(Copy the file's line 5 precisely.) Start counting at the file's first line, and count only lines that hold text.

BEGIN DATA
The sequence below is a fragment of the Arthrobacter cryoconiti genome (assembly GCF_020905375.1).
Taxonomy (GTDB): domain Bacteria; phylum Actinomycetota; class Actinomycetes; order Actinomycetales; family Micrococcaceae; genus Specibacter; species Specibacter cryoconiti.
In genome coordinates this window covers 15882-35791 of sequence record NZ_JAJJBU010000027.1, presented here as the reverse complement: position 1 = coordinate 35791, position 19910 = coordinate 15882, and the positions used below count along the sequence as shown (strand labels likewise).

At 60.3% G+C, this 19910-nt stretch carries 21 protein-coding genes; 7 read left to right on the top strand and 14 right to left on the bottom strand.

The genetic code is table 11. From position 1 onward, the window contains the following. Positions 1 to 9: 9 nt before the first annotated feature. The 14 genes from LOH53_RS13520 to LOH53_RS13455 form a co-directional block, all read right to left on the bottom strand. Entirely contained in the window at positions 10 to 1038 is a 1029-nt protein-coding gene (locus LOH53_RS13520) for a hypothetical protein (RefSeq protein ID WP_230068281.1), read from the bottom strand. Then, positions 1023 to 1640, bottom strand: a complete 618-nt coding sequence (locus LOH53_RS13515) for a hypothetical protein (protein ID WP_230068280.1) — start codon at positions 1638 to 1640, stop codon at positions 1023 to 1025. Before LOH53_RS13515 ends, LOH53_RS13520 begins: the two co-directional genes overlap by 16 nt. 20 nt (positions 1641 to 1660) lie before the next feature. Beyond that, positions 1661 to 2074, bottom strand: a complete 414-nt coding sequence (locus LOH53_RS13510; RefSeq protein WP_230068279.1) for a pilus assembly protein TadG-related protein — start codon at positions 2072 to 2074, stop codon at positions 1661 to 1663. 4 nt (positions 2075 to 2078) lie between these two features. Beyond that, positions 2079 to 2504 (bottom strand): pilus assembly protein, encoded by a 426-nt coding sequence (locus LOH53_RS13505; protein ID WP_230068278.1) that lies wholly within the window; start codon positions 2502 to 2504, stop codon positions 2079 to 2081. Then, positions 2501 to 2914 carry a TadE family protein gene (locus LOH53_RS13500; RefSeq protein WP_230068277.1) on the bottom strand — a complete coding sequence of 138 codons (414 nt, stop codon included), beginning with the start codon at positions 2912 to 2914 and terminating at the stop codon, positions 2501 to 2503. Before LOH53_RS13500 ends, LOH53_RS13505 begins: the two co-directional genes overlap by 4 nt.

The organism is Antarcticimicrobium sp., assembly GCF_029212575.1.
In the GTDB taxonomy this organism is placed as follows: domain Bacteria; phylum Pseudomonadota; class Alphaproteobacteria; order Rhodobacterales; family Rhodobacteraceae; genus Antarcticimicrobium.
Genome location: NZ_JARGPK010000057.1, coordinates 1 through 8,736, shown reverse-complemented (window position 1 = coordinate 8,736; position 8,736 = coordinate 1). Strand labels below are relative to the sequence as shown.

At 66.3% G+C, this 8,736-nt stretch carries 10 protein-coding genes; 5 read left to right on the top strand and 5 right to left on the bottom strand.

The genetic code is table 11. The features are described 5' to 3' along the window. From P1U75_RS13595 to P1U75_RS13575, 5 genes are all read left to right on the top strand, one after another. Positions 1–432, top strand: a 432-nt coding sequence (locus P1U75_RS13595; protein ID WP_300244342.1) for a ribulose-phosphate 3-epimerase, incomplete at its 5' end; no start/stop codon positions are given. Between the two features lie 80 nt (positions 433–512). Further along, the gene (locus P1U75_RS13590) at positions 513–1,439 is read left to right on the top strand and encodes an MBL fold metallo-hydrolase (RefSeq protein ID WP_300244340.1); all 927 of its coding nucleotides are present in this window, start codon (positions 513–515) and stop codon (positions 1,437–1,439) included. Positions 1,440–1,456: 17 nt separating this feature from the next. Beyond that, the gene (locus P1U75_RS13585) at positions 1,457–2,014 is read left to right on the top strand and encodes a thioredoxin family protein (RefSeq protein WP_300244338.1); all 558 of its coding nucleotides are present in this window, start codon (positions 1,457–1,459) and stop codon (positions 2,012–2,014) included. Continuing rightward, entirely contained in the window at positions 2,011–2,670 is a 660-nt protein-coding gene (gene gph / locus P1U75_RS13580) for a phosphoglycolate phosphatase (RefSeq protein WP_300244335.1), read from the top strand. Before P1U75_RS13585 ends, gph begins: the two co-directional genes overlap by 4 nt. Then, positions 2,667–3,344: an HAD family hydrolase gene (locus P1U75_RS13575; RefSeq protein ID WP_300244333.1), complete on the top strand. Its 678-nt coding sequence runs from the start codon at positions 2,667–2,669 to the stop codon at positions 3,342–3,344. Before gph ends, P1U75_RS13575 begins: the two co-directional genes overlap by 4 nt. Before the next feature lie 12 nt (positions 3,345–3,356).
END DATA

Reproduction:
The genetic code is table 11. From position 1 onward, the window contains the following. Positions 1 to 9: 9 nt before the first annotated feature. The 14 genes from LOH53_RS13520 to LOH53_RS13455 form a co-directional block, all read right to left on the bottom strand. Entirely contained in the window at positions 10 to 1038 is a 1029-nt protein-coding gene (locus LOH53_RS13520) for a hypothetical protein (RefSeq protein ID WP_230068281.1), read from the bottom strand. Then, positions 1023 to 1640, bottom strand: a complete 618-nt coding sequence (locus LOH53_RS13515) for a hypothetical protein (protein ID WP_230068280.1) — start codon at positions 1638 to 1640, stop codon at positions 1023 to 1025. Before LOH53_RS13515 ends, LOH53_RS13520 begins: the two co-directional genes overlap by 16 nt. 20 nt (positions 1641 to 1660) lie before the next feature. Beyond that, positions 1661 to 2074, bottom strand: a complete 414-nt coding sequence (locus LOH53_RS13510; RefSeq protein WP_230068279.1) for a pilus assembly protein TadG-related protein — start codon at positions 2072 to 2074, stop codon at positions 1661 to 1663. 4 nt (positions 2075 to 2078) lie between these two features. Beyond that, positions 2079 to 2504 (bottom strand): pilus assembly protein, encoded by a 426-nt coding sequence (locus LOH53_RS13505; protein ID WP_230068278.1) that lies wholly within the window; start codon positions 2502 to 2504, stop codon positions 2079 to 2081. Then, positions 2501 to 2914 carry a TadE family protein gene (locus LOH53_RS13500; RefSeq protein WP_230068277.1) on the bottom strand — a complete coding sequence of 138 codons (414 nt, stop codon included), beginning with the start codon at positions 2912 to 2914 and terminating at the stop codon, positions 2501 to 2503. Before LOH53_RS13500 ends, LOH53_RS13505 begins: the two co-directional genes overlap by 4 nt.